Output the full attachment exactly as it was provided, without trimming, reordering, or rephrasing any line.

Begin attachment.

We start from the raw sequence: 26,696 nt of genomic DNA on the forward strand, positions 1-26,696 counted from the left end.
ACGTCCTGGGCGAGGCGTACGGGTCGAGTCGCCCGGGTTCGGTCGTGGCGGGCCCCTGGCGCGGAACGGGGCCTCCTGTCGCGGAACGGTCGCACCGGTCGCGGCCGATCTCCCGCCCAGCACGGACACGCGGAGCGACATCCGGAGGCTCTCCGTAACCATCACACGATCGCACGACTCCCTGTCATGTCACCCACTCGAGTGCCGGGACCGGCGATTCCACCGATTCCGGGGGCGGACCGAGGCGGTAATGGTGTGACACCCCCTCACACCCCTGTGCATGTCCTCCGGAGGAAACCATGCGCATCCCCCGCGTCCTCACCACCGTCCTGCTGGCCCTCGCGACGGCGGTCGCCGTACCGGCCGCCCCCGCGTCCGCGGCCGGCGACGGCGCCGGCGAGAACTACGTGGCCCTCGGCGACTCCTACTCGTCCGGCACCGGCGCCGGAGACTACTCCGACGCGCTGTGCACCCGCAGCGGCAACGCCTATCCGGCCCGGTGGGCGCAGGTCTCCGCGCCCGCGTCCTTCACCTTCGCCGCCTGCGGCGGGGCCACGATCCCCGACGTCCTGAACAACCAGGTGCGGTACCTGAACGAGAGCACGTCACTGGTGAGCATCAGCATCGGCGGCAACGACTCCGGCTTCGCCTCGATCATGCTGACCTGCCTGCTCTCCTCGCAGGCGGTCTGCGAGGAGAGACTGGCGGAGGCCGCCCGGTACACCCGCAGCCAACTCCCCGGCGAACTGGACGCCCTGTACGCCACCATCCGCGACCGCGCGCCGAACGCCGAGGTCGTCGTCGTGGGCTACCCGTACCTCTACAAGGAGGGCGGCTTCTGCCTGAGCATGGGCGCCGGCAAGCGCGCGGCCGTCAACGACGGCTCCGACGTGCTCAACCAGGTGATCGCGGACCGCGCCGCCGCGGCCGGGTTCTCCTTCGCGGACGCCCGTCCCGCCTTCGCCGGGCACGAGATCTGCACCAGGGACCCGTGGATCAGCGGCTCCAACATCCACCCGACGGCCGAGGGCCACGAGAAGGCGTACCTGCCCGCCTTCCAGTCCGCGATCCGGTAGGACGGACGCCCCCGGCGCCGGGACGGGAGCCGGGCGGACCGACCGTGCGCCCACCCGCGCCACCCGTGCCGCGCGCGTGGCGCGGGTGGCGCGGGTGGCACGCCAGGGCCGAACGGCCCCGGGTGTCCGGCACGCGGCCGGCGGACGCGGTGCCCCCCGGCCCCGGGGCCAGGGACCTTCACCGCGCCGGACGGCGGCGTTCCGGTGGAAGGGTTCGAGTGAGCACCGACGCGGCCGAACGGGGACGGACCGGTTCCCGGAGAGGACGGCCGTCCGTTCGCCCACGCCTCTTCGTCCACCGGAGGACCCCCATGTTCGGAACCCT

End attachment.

We start from the raw sequence: 26,696 nt of genomic DNA on the forward strand, positions 1-26,696 counted from the left end.
ACGTCCTGGGCGAGGCGTACGGGTCGAGTCGCCCGGGTTCGGTCGTGGCGGGCCCCTGGCGCGGAACGGGGCCTCCTGTCGCGGAACGGTCGCACCGGTCGCGGCCGATCTCCCGCCCAGCACGGACACGCGGAGCGACATCCGGAGGCTCTCCGTAACCATCACACGATCGCACGACTCCCTGTCATGTCACCCACTCGAGTGCCGGGACCGGCGATTCCACCGATTCCGGGGGCGGACCGAGGCGGTAATGGTGTGACACCCCCTCACACCCCTGTGCATGTCCTCCGGAGGAAACCATGCGCATCCCCCGCGTCCTCACCACCGTCCTGCTGGCCCTCGCGACGGCGGTCGCCGTACCGGCCGCCCCCGCGTCCGCGGCCGGCGACGGCGCCGGCGAGAACTACGTGGCCCTCGGCGACTCCTACTCGTCCGGCACCGGCGCCGGAGACTACTCCGACGCGCTGTGCACCCGCAGCGGCAACGCCTATCCGGCCCGGTGGGCGCAGGTCTCCGCGCCCGCGTCCTTCACCTTCGCCGCCTGCGGCGGGGCCACGATCCCCGACGTCCTGAACAACCAGGTGCGGTACCTGAACGAGAGCACGTCACTGGTGAGCATCAGCATCGGCGGCAACGACTCCGGCTTCGCCTCGATCATGCTGACCTGCCTGCTCTCCTCGCAGGCGGTCTGCGAGGAGAGACTGGCGGAGGCCGCCCGGTACACCCGCAGCCAACTCCCCGGCGAACTGGACGCCCTGTACGCCACCATCCGCGACCGCGCGCCGAACGCCGAGGTCGTCGTCGTGGGCTACCCGTACCTCTACAAGGAGGGCGGCTTCTGCCTGAGCATGGGCGCCGGCAAGCGCGCGGCCGTCAACGACGGCTCCGACGTGCTCAACCAGGTGATCGCGGACCGCGCCGCCGCGGCCGGGTTCTCCTTCGCGGACGCCCGTCCCGCCTTCGCCGGGCACGAGATCTGCACCAGGGACCCGTGGATCAGCGGCTCCAACATCCACCCGACGGCCGAGGGCCACGAGAAGGCGTACCTGCCCGCCTTCCAGTCCGCGATCCGGTAGGACGGACGCCCCCGGCGCCGGGACGGGAGCCGGGCGGACCGACCGTGCGCCCACCCGCGCCACCCGTGCCGCGCGCGTGGCGCGGGTGGCGCGGGTGGCACGCCAGGGCCGAACGGCCCCGGGTGTCCGGCACGCGGCCGGCGGACGCGGTGCCCCCCGGCCCCGGGGCCAGGGACCTTCACCGCGCCGGACGGCGGCGTTCCGGTGGAAGGGTTCGAGTGAGCACCGACGCGGCCGAACGGGGACGGACCGGTTCCCGGAGAGGACGGCCGTCCGTTCGCCCACGCCTCTTCGTCCACCGGAGGACCCCCATGTTCGGAACCCT